Figure 2
figure 2

(a) Satellite image of Lala Lallia star dune from Google Earth 2023 Maxar Technologies with the dune crests marked by dashed lines, the GPR profiles as solid lines, and numbered circles indicating sample locations. (b) Grid of GPR profiles spaced 25 m apart on the eastern flank of the star dune with the age and location of optical dating of samples. The GPR profiles show sets of cross-strata within the dune dipping towards the southwest and northwest with bounding surfaces dipping gently from east to west showing that the dune has migrated from East to West. OSL ages decrease up the dune, consistent with vertical accumulation and East to West migration. The top 65 m of the dune have accumulated within the past 1000 years. The long profiles A–A′ and B–B′ as well as short profiles across the dune arms are illustrated in the supplementary material. Adobe Illustrator cs3

Figure 3
figure 3

(A) Ranked OSL ages show dune accumulation during the past 1000 years following an 8000 year hiatus above samples from the early Holocene and Younger Dryas. With one exception, the dune arms are all younger than the main body of the dune. The exception is sample LL11 from the western, lee side of the dune. (B) Projecting the dune ages from the East (updrift) to the West (downdrift) gives estimates of the star dune migration rate around 0.5 m year−1. (C) Rose diagram showing that cross-strata from the dune arms have a wide dispersion. (D) Rose diagram of cross-strata from the past 1000 years dip towards the west and the northwest (mean 291°) perpendicular to the modern Chergui and Sirocco winds. (E) Rose diagram showing cross-strata from the early Holocene and Younger Dryas with dips to the east of South, indicating north and north-westerly winds. (F) Seasonal Chergui and Sirocco winds give a bimodal wind regime. (G) Model for star dune sedimentary structures; the red lines are bounding surfaces that separate sets of cross-strata within the dune and its arms. Note that the higher parts of the dune have low preservation potential and the lowest parts, beneath the dashed green line, are more likely to be preserved in the rock record. Adobe Illustrator cs3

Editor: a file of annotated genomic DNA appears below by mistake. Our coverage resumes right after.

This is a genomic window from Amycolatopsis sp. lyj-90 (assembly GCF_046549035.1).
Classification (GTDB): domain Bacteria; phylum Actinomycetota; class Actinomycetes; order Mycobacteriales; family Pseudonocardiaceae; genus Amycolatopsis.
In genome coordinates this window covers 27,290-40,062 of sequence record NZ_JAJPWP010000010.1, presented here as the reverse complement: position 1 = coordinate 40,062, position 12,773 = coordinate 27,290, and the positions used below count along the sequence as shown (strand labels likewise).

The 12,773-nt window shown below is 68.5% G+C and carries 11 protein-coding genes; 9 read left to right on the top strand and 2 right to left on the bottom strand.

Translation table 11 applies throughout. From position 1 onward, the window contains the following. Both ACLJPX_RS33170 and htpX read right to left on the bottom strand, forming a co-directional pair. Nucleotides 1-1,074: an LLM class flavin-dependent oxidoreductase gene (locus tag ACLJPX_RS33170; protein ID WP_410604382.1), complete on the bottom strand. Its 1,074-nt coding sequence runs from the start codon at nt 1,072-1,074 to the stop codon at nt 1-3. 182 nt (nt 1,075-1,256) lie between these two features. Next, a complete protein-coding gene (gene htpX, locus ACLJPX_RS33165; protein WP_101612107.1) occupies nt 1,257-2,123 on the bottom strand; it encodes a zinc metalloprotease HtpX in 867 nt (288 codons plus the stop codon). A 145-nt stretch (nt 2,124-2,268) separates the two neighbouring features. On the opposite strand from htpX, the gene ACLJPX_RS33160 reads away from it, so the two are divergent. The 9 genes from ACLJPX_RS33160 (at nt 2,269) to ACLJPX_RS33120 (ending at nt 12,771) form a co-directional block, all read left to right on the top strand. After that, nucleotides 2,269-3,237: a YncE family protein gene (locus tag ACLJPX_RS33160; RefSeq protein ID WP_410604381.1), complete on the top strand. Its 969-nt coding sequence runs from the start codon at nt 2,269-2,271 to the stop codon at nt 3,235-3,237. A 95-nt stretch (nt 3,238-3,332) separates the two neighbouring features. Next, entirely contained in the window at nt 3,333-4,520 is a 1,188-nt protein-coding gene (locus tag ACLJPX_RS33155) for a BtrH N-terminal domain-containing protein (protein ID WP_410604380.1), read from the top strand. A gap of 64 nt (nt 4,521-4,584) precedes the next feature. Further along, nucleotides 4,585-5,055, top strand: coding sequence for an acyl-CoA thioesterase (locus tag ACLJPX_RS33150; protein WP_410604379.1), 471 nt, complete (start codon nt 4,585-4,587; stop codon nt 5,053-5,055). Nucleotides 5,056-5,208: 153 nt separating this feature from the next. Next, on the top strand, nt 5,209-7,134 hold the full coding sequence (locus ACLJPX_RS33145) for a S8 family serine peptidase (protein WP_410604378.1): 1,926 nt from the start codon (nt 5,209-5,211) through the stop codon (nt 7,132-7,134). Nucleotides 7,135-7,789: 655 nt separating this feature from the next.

Results of the optical dating yielded 19 ages (Fig. 3A; Table S2). Two samples from near the base of the dune yielded ages of 13,350 ± 600 years (sample LL3) and 12,160 ± 600 years (sample LL2), respectively. Another sample from the base of the dune to the east of the section described here yielded an age of 9530 ± 50 years (sample LL4). Optical dating also yielded 6 ages (samples LL5 through LL10) in a stratigraphic succession through the dune strata that give progressively younger ages towards the crest of the dune (Fig. 2). These 6 ages range from 890 ± 50 years at the base to 150 ± 10 years at the top. In addition, a sample on the western side of the dune (sample LL11) yielded an age of 25 ± 10 years (Fig. 3B and Table S2). OSL samples from the dune arms (samples LL12 through LL19) also show very young ages, ranging from 70 ± 5 years to 15 ± 5 years (Table S2 and Fig. 4).

Figure 4
figure 4

Sketch map showing star dune crest lines at the time the GPR data were collected (dashed lines) with four examples of GPR profiles across the dune arms as well as OSL ages from those arms. A. Inset shows interpreted wind flow lines diverted around the dune topography; blue arrows denote the SW Sirocco winds, and red arrows denote the NW Chergui winds. The GPR profiles show sets of cross-strata within each arm with an unconformity (erosion surface) at the base. The orange arrows indicate the direction of arm migration determined from the cross-strata imaged by the GPR profiles. Profile 2–2′ shows strata dipping in different directions, indicating that the arm has a reversing motion interpreted to be the product of the NW and SW winds. Profile 3–3′ images cross-strata dipping to the south above an unconformity (erosive base) that truncates older north-dipping strata. In contrast, profile 4–4′ that crosses an adjacent dune arm shows cross-strata dipping towards the northwest. Profile 5–5′ indicates arm migration towards the NNE. Adobe Illustrator cs3

The two oldest ages (LL2, LL3) are coincident, within uncertainties, with the Younger Dryas event (which is dated at 12,896–11,703 years b2k (before 2000 CE)20). Above the sediments that yielded the older ages (LL2, LL3, LL4), there appears to be an ~ 8000 year hiatus in net sediment accumulation, above which are the sediments that yielded the age of 890 ± 50 years (sample LL5) and younger ages. The youngest age along profile B–B′ (25 ± 10 years) is from the western side of the dune, indicating modern sand accumulation on the lee slope and confirming the net westerly migration of the dune.